Monday, 4 November 2013

Fourth Year

In the UK system, the PhD is meant to take three years--it doesn't involve a taught component like the US system does, so it's just 3 years of independent research. In practice, the three year guideline commonly turns into 3 1/2, 4 years or even longer. I'm planning to submit mine 31 January 2014, which will be 3 years, 4 months--and objectively, I know that's completely normal and actually even quite good. But subjectively, well...I happen to know far too many people who were really impressive and finished faster. Tracey finished a couple of months before the 3 year mark and she's doing her book proposal (and she's 26), Gary finished in 3 years (and he was 24!), and Phil finished in 2 years (also just 24) and got 2 books out of his dissertation. Ugh. Since when did finishing in 3 1/3 years at the age of 28 sound so unimpressive?

There are two ways of looking at these people--you're either inspired by them or you're intimidated by them. My attitude varies depending on my mood. I'm aware of the downsides of being so successful in your career--the stress, sleepless nights, relationship difficulties, etc. At the same time, though, I've always had a thirst to prove myself. I've always wanted to be impressive.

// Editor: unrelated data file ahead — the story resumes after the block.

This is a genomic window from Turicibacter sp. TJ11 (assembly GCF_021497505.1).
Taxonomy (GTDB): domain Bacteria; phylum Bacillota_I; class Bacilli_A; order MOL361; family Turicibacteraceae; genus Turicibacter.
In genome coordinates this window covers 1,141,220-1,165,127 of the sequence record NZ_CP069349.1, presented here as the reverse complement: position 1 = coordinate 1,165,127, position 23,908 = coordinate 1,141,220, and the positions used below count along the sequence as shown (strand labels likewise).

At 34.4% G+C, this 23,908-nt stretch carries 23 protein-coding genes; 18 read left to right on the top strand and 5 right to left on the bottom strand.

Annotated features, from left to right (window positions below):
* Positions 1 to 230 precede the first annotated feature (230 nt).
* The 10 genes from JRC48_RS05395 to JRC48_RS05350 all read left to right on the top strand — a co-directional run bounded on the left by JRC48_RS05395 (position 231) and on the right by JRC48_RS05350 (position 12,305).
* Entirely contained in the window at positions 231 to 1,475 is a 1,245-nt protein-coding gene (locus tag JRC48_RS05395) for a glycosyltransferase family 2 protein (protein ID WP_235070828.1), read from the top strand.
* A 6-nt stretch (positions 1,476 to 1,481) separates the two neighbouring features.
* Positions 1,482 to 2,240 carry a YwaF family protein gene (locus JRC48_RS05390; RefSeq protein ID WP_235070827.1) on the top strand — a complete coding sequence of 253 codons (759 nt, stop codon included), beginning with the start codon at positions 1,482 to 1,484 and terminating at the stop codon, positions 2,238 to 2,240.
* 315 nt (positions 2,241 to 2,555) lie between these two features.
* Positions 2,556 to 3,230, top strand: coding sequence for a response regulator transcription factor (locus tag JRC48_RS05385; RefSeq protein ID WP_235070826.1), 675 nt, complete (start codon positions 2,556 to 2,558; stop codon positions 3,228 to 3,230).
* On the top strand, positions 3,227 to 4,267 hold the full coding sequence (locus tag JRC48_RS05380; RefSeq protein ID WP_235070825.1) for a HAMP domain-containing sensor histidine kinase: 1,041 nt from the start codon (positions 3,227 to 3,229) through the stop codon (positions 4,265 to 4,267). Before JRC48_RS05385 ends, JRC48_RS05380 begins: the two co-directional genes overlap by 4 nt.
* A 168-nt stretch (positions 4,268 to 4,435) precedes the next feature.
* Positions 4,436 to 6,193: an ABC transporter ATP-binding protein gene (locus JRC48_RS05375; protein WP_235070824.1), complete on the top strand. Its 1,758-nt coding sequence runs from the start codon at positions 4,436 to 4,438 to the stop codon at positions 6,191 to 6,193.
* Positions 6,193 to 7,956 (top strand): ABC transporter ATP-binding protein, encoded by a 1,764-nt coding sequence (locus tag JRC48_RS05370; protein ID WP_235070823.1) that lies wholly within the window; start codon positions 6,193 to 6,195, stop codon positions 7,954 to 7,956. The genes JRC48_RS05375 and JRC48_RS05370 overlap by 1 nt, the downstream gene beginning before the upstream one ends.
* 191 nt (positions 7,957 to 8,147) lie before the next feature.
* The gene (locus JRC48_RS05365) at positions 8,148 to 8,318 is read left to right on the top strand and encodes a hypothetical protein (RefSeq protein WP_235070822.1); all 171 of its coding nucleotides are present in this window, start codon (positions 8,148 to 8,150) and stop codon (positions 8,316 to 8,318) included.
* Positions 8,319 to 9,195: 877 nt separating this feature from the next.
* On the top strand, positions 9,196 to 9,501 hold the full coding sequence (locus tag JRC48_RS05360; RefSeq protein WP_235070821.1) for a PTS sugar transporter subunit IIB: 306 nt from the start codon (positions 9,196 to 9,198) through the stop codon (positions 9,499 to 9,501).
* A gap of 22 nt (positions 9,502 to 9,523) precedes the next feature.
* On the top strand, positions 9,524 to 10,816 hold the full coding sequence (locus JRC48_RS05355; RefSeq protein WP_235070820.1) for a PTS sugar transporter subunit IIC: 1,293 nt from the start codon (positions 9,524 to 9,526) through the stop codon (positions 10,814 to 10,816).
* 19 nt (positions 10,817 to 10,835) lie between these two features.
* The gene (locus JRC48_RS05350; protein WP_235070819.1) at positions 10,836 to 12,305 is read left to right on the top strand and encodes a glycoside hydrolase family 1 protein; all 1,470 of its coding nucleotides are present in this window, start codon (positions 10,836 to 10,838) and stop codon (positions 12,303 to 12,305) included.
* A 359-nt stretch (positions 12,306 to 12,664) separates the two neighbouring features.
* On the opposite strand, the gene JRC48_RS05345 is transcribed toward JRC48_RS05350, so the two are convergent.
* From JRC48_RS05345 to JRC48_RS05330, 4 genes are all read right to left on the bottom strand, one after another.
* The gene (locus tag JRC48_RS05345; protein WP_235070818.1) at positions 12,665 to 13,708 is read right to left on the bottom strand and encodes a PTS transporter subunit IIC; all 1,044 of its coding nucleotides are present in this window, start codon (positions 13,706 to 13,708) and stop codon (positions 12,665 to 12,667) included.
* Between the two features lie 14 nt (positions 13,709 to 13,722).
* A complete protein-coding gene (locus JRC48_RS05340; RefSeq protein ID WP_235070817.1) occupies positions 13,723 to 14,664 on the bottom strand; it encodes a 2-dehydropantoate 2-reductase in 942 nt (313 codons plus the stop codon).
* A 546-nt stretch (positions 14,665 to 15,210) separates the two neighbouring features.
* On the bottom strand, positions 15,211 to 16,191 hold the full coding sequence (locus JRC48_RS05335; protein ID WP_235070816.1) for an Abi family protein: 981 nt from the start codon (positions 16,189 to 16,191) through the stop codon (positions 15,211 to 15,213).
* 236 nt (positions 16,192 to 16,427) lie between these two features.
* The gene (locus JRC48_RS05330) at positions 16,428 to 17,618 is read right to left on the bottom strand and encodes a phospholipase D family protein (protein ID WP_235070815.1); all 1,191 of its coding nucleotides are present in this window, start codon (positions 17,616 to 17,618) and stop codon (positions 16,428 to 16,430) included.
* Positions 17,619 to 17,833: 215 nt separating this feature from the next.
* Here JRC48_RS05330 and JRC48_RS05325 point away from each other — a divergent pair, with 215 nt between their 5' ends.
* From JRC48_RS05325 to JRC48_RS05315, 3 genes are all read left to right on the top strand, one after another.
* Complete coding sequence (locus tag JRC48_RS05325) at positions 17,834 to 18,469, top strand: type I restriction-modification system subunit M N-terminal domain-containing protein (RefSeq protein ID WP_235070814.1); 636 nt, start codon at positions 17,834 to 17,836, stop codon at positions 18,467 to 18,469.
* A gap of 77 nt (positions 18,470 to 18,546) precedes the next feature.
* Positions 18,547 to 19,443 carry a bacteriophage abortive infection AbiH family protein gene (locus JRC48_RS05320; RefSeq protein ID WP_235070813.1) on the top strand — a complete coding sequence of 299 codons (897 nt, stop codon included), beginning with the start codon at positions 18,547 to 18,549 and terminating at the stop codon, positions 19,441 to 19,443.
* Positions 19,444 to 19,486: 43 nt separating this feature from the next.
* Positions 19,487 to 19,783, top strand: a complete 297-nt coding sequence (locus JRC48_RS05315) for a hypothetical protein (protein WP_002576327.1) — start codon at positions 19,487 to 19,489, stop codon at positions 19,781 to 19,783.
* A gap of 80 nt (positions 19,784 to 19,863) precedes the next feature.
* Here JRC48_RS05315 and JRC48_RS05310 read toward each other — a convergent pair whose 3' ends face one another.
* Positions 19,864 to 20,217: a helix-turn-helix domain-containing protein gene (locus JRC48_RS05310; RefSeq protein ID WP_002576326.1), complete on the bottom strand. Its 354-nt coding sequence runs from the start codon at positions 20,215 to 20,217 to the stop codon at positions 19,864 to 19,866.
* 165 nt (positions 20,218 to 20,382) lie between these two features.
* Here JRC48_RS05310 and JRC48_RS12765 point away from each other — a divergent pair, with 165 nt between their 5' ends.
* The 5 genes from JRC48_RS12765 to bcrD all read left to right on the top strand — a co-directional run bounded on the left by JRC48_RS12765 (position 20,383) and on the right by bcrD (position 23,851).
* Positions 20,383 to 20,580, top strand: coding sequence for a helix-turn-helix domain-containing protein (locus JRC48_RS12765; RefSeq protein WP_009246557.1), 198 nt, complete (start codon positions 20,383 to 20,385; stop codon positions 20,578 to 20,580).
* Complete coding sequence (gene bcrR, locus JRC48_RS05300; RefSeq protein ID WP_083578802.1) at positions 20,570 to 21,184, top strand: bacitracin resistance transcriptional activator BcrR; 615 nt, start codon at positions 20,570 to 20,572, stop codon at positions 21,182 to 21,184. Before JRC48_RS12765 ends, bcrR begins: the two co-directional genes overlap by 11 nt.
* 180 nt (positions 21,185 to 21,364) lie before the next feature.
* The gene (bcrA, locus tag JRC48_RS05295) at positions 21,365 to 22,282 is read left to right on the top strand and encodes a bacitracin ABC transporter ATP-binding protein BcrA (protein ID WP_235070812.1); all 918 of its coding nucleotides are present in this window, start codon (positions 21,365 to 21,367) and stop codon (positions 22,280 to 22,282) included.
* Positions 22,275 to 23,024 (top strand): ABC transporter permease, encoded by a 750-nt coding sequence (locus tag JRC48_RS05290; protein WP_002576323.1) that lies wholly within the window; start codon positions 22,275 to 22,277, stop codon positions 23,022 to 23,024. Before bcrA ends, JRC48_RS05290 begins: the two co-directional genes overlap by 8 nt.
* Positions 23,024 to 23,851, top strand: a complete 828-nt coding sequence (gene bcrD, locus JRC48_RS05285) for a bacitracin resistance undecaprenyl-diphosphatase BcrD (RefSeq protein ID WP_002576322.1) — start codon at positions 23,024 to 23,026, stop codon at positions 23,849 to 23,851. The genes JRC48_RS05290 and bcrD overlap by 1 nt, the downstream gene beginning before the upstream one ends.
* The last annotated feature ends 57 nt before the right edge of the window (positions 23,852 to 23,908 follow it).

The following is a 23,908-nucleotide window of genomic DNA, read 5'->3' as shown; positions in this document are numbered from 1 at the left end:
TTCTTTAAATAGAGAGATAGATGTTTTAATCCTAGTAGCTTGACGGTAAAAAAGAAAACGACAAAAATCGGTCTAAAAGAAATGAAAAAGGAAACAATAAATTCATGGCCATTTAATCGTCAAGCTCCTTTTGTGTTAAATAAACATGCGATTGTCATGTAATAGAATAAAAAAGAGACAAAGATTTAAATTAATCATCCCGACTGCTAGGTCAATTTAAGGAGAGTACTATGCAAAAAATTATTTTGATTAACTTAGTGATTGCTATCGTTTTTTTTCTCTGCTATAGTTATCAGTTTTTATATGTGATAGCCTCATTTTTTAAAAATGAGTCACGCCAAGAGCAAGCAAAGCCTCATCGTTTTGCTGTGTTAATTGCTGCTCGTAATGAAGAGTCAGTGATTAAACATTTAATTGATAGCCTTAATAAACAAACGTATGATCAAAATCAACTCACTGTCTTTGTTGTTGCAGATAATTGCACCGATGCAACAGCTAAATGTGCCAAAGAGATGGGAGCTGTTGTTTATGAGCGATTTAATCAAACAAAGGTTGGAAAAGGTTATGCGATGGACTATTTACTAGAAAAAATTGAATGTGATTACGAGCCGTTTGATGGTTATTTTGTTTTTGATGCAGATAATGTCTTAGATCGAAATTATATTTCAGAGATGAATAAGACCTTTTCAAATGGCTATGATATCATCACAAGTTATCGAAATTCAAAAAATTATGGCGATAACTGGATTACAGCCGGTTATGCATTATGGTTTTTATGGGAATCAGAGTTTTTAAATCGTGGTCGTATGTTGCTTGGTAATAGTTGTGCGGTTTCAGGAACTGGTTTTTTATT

Today I realised that Tracey, Gary, Phil and I all have something in common, actually--we're all from less-than-impressive places. Halifax, Bradford, Liverpool, Siloam Springs/Stanwood: all working-class places where going to university is not a given. And despite going into academia, all of us kept in touch with our roots and stayed down-to-earth.

This weekend, I applied to a postdoc at Oxford. Like the British Academy one that I applied for, it's competitive. Chances are, come January, I won't be invited to the second round in the process for either of them. But there's always hope. If I can make it out of Siloam, and if Tracey and Gary and Phil can transcend their northern industrial cities, then anything's possible. 

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